Two Westerville women, inspired to start charities after losing loved ones, have been nominated for the 2011 Jefferson Awards for Public Service.

Two Westerville women, inspired to start charities after losing loved ones, have been nominated for the 2011 Jefferson Awards for Public Service.

Rachel Muha founded the Brian Muha Foundation and the Run the Race Club after her son was murdered more than a decade ago.

Sixteen-year-old Kristen Sellan founded Cuddles for Kristen after losing her grandmother to cancer three years ago.

In 1999, while 18-year-old Brian Muha was in his freshman year of college, his home was broken into. He and a friend were murdered. His mother instantly started the Brian Muha Foundation to raise money for scholarships.

"We founded the foundation in Brian's memory for inner city kids who go to Brian's high school to be able to go to college," Rachel Muha said.

Four years later, Muha founded the Run the Race Club, a one-day-a-week program giving inner city kids a place to go to have a meal and receive positive attention.

"I just felt there was more to do," she said. "There were so many inner city kids who were growing up the way that Brian's killers did - without food or family or love or attention. I just wanted to see what we could do to help."

The day the program launched, one girl showed up, Muha said. Since then, the program has grown to occupy one of Columbus' closed recreation centers, and operates five days a week to accommodate children from preschool to high school.

"One little girl came to our very first gathering. There were two adults and one little girl. I thought, 'If God thinks this is a good thing, he'll spread it. It will spread through the children.' And it has," Muha said.

The program now also does community outreach, helping those in need with things such as rent, food and utilities.

"Through the children, we find out what their needs are at home," Muha said. "It's expanded into a pretty full offering to people in need."

The program is supported through fundraisers, Muha said, and is staffed primarily with volunteers.

She said she believes the program is a fitting way to honor Brian, who wanted to be a doctor working in impoverished, underserved areas.

"Brian was such a good-hearted boy. All you had to do was meet Brian, and he became your best friend. He just loved everyone he met, cared about everyone he met," Muha said. "I just wanted to carry on what Brian wanted to do."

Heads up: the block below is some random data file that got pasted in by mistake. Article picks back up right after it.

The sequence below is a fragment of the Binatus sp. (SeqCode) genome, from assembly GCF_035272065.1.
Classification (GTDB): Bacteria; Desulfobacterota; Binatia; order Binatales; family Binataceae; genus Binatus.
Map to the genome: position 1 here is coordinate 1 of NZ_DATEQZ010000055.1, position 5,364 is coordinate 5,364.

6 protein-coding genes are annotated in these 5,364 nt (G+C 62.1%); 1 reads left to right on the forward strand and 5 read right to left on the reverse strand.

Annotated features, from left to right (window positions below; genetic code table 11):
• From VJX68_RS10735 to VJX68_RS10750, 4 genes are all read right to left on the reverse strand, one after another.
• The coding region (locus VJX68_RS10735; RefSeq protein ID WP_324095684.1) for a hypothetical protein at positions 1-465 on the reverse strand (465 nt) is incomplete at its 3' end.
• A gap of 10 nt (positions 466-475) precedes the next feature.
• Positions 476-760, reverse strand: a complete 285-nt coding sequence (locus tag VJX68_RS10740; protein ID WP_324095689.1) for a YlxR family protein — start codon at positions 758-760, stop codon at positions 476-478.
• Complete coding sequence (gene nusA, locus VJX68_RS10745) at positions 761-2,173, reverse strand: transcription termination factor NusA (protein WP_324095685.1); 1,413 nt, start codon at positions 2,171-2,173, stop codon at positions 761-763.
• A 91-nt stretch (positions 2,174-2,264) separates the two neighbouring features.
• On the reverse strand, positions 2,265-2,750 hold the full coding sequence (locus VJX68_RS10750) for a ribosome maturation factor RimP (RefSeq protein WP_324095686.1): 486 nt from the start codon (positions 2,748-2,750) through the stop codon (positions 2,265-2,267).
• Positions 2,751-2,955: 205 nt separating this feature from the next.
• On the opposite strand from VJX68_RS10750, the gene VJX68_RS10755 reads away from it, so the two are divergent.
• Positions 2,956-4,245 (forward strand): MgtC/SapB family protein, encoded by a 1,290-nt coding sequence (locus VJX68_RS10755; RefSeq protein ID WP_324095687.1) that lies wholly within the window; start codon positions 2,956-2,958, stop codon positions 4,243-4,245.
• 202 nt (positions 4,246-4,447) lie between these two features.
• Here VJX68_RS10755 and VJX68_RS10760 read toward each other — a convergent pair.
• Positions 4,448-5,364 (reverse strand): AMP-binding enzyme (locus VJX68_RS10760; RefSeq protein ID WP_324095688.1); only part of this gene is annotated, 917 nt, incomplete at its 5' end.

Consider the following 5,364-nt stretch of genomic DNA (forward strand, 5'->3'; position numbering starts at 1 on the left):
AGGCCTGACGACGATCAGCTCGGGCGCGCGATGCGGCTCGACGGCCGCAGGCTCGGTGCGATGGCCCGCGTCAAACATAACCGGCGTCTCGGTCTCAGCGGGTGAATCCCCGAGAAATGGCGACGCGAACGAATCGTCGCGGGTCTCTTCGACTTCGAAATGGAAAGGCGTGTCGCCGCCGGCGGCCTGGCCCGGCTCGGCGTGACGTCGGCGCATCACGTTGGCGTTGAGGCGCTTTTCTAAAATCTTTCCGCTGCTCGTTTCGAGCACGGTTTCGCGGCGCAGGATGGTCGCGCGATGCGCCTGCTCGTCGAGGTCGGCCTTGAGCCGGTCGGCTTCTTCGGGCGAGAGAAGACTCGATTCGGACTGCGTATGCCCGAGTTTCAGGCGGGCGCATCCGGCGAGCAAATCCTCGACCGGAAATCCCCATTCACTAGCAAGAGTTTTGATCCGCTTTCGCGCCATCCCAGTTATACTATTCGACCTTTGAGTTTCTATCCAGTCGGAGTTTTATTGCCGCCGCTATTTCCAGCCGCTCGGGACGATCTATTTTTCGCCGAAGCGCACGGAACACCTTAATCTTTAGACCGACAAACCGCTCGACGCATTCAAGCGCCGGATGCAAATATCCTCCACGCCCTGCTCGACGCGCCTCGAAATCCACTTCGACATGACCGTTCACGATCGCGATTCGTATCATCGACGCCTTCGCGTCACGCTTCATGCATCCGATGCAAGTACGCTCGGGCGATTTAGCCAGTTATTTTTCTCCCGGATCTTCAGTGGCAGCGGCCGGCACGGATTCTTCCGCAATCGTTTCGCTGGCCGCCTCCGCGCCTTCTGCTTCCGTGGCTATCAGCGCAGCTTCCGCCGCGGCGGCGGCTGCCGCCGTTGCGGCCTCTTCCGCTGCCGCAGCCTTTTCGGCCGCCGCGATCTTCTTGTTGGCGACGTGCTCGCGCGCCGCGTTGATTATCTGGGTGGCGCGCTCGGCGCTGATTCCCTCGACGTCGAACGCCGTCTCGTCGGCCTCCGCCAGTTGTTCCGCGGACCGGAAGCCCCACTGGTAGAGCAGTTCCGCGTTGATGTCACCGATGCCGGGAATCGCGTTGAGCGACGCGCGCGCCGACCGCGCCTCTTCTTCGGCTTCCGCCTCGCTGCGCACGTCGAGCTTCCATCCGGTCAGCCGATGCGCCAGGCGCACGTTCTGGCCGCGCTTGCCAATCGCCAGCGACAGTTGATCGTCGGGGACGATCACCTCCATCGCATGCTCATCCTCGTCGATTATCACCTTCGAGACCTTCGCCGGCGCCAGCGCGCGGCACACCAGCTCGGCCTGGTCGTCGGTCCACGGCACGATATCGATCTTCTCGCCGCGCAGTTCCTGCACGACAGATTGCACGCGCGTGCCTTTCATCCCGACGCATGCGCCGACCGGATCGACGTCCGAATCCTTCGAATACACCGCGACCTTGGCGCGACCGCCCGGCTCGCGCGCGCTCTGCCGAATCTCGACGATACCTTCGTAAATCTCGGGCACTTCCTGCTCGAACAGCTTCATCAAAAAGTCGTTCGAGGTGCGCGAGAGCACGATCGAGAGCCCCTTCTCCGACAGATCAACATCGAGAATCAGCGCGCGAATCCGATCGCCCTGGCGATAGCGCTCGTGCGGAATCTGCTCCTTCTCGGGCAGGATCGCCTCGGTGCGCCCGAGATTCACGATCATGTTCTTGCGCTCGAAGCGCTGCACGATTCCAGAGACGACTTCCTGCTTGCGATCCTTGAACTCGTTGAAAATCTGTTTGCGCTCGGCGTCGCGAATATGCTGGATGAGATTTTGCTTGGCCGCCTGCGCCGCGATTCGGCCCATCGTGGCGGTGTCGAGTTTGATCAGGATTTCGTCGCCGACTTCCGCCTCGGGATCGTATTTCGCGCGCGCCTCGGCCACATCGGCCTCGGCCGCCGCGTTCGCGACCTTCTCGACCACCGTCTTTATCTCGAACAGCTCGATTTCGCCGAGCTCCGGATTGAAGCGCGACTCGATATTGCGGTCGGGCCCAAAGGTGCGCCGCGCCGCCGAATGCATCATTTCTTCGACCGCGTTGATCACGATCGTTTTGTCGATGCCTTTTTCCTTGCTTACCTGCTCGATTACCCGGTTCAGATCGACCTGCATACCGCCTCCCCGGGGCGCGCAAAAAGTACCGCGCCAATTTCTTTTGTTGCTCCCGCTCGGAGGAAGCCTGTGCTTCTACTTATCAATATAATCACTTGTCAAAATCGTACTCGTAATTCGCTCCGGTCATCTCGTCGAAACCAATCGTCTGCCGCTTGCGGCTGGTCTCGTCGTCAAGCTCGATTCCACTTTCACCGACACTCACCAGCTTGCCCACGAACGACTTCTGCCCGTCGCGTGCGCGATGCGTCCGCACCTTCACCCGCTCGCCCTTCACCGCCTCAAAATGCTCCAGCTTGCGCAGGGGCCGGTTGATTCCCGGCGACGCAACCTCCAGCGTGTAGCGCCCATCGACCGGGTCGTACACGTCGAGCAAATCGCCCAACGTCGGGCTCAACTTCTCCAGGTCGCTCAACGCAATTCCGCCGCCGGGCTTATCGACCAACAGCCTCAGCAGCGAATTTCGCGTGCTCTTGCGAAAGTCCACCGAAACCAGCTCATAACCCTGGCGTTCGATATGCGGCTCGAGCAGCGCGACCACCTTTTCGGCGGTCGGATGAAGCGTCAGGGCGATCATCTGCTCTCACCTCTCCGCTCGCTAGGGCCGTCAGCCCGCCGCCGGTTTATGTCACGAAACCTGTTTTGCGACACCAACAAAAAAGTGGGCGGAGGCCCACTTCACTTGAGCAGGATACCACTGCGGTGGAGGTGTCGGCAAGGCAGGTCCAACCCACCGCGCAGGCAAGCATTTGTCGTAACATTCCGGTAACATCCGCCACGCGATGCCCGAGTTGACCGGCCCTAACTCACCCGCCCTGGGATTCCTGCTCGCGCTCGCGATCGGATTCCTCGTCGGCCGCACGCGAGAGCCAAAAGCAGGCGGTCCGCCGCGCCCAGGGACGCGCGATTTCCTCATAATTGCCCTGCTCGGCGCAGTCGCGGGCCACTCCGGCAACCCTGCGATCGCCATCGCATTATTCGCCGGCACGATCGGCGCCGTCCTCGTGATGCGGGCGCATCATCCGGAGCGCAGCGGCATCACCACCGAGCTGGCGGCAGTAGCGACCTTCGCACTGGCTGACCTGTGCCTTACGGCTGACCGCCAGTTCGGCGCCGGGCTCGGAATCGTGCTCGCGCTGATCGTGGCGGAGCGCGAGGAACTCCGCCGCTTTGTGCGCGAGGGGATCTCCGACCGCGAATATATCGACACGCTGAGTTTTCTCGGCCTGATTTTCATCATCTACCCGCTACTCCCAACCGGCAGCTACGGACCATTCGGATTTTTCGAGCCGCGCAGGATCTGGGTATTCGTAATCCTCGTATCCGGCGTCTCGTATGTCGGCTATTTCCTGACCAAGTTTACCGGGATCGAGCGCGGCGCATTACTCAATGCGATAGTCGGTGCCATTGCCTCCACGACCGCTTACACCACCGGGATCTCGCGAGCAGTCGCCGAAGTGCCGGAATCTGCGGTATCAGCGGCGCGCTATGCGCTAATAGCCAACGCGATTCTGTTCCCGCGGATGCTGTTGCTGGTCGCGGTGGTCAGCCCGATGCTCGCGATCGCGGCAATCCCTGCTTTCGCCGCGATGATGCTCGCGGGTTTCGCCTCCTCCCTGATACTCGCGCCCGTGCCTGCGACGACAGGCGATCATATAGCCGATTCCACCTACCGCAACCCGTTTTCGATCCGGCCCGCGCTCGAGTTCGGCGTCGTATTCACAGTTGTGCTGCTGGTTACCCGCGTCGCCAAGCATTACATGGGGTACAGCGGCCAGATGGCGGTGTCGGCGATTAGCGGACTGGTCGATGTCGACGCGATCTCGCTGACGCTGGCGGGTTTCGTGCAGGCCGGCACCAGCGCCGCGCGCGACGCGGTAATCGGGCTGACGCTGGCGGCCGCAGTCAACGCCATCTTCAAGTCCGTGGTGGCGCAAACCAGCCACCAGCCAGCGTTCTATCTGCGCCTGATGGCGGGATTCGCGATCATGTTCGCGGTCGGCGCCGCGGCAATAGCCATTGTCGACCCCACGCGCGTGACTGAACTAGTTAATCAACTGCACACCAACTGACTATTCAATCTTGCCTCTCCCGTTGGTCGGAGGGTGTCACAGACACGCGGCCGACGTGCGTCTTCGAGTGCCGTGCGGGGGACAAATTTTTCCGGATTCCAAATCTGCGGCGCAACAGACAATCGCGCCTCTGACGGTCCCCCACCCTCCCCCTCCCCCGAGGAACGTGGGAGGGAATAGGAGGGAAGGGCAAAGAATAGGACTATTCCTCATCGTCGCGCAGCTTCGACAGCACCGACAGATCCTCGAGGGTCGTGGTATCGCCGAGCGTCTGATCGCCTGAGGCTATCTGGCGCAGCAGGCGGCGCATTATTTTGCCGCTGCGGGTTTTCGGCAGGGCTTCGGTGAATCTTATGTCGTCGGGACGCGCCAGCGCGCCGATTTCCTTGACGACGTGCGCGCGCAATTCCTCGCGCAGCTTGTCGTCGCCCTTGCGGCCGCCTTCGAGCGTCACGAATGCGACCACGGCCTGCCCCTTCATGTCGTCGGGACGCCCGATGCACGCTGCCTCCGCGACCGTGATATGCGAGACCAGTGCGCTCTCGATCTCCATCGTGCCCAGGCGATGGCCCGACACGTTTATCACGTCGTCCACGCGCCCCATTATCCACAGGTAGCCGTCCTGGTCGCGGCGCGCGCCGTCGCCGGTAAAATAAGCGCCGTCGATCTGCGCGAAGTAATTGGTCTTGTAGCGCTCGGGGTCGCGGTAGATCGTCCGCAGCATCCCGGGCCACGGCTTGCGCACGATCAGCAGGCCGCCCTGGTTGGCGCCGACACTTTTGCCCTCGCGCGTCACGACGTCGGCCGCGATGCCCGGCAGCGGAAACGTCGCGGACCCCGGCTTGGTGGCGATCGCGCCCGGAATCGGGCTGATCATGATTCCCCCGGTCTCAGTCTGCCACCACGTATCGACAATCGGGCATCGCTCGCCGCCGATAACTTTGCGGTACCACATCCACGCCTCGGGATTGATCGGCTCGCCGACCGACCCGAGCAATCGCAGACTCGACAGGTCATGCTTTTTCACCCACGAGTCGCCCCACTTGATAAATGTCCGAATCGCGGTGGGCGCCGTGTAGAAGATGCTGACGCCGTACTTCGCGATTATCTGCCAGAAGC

Muha said she also thinks the Run the Race Club and the Brian Muha Foundation are ways to bring some good out of a bad situation.

"Just knowing that something horrible happens, you have a choice. You can either let it destroy you, or you can bring some good out of evil. That's what our Lord tells us to do: Bring good out of evil," she said.

For more information on Muha's charities, visit

Sellan's charity sprang from a no-sew fleece blanket she made for her grandmother when she was 13. Her grandma had cancer and spent a lot of time in the hospital.

"She suffered for a long time, and I knew there wasn't really much I could do for her," Sellan said. "She never really complained, except when she was at the hospital. She complained about it being cold."

After Sellan made the blanket, her grandmother took it to all of her hospital stays and radiation treatments.

"She always bragged that her 13-year-old granddaughter made it," Sellan said. "I know it was just a blanket, but seeing the joy she got from it really inspired me to make more for those who are sick."

After her grandmother passed away in March 2008, Sellan was inspired to establish a charity making blankets for those who were sick.

"I really wanted to continue making blankets, and I really wasn't sure where I wanted them to go," she said. "My mom and I went to the Ronald McDonald House in Columbus, and I just fell in love with it."

Sellan began making blankets and delivering a few each month to the Ronald McDonald House. Over the years, her Cuddles for Kristen has grown and has provided 175 blankets to those staying at the Ronald McDonald House.

"I started with just a couple blankets per month, just two or three, but then my project grew," Sellan said. "Every month, my mom and I drive down to the Ronald McDonald House, and I take 10 blankets."

Sellan has gotten others involved in the project, as well. She's made blankets with Girl Scout and Boy Scout troops. She hosted a blanket party for friends at her home and later a public blanket party at the Westerville Public Library.

"I want more teenagers to get involved with it just because the reward itself is great," Sellan said. "I never thought it would grow to be as big as it is today, and I hope it continues to get bigger."

For more information on Cuddles for Kristen, email Sellan at

Of the 20 central Ohioans nominated for Jefferson Awards, five will be named as winners at an April 5 luncheon at the Columbus Museum of Art. ThisWeek Community Newspapers is a sponsor of the awards.